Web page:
He impressed them by bringing a binder filled with projections for every player on the team. He also ingratiated himself with Beane over shared passions for the British rock band Oasis and football. Zaidi is a devotee of the Italian national team.

The next step was telling his parents he got the job.

He told “I was like, ‘How am I going to tell them I’m taking this, like, entry-level, US$30,000-a-year (Dh110,000) job in baseball?’ But they were so thrilled and happy for me. I probably didn’t give them enough credit for knowing it was a dream of mine.”

Zaidi eventually advanced to assistant GM, in Oakland. He has been credited, most recently, with pushing for the signing of Yoenis Cespedes, who was something of a mystery coming out of Cuba, and switching outfielder Brandon Moss to first base, where he thrived.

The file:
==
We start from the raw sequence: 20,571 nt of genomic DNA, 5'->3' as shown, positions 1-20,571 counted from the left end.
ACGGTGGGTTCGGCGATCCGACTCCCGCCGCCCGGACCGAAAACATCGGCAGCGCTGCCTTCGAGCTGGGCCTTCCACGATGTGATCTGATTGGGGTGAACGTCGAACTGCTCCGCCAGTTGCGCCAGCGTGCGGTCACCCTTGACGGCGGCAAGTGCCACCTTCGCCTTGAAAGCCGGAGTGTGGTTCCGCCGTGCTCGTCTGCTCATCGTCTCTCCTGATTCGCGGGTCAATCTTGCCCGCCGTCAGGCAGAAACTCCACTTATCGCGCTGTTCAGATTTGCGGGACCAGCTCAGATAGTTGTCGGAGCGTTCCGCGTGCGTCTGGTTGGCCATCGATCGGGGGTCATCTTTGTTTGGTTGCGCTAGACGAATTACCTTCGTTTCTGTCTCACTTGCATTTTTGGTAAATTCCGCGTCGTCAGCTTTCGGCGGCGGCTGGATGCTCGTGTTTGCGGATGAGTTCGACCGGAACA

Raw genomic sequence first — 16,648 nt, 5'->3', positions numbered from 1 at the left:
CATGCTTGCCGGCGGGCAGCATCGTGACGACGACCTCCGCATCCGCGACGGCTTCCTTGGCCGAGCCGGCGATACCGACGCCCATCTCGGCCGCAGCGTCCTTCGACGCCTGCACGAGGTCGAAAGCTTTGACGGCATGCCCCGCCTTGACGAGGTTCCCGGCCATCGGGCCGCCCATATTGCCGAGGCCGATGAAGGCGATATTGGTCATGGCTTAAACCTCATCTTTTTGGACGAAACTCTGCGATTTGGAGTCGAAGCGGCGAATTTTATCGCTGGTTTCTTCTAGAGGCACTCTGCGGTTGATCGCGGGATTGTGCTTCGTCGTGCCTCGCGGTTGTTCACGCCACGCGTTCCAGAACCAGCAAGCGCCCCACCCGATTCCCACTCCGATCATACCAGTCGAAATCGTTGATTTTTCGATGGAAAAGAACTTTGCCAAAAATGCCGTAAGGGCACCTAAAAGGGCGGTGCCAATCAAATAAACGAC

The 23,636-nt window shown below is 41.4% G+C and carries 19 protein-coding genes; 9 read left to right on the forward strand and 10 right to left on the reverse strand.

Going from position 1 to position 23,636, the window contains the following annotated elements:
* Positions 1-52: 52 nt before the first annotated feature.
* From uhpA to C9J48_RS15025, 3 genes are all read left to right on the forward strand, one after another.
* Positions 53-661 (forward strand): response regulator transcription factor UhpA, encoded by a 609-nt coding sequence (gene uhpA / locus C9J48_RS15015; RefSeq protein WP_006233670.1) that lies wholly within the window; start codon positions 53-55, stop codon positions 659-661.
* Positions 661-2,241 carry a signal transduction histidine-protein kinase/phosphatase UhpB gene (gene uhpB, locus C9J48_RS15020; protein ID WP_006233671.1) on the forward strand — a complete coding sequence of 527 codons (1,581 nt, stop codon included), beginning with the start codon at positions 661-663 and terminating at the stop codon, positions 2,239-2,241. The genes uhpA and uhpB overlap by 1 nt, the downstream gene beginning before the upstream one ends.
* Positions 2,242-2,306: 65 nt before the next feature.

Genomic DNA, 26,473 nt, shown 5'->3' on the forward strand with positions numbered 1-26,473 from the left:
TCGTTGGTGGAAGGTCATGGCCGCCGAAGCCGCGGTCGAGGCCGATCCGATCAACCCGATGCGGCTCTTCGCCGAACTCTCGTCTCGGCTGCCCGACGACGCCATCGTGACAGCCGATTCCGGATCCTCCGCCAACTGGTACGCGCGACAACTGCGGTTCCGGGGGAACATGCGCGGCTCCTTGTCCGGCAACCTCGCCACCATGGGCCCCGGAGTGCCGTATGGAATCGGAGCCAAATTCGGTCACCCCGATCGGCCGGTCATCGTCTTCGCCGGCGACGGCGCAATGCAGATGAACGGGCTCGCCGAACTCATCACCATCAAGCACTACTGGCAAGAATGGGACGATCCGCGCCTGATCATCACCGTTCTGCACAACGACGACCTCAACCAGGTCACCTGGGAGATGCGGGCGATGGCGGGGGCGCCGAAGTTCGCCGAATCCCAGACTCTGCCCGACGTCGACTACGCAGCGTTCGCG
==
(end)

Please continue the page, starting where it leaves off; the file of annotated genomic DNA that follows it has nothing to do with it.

When the Dodgers revamped their front office in October, their new president of baseball operations Andrew Friedman – another new-wave analytics proponent – brought Zaidi on board.

It prompted a Los Angeles baseball writer to question the Dodgers’ new penchant for filling their front office with stat “geeks”.

Zaidi, known for his sense of humour, sought out the sceptical reporter at the first press event and told him he had brought his screwdriver, in case the writer needed help fixing his laptop.

Asked about leaving Oakland, and his sterling reputation as the Athletics’ top analyst, Zaidi joked: “They actually cut out part of my brain on that and kept it there.”

But Zaidi also assured old-school Dodgers fans he is not one-dimensional in his approach, and had great respect for on-field scouts.

“I view any new stat or metric with an inherent scepticism,” he said. “There’s always something that is missing.”

What is clear in his one-of-a-kind story is, he hasn’t missed much – after those early whiffs with a cricket bat, anyway.

Follow us on Twitter @SprtNationalUAE

Published: December 29, 2014 04:00 AM